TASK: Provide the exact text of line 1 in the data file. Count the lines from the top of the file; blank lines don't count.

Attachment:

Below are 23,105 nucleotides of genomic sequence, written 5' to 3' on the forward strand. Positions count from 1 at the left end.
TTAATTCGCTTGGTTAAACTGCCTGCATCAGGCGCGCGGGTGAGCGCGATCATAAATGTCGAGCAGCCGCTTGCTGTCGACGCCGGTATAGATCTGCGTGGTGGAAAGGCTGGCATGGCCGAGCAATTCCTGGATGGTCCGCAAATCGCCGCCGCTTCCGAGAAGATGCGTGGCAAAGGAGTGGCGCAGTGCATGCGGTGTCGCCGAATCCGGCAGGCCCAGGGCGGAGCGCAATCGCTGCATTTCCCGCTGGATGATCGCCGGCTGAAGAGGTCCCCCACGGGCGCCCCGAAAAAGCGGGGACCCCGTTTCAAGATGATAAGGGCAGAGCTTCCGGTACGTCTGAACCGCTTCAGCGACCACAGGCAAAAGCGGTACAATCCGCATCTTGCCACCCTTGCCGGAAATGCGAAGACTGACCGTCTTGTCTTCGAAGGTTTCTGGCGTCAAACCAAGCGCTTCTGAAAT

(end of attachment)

Below are 23,105 nucleotides of genomic sequence, written 5' to 3' on the forward strand. Positions count from 1 at the left end.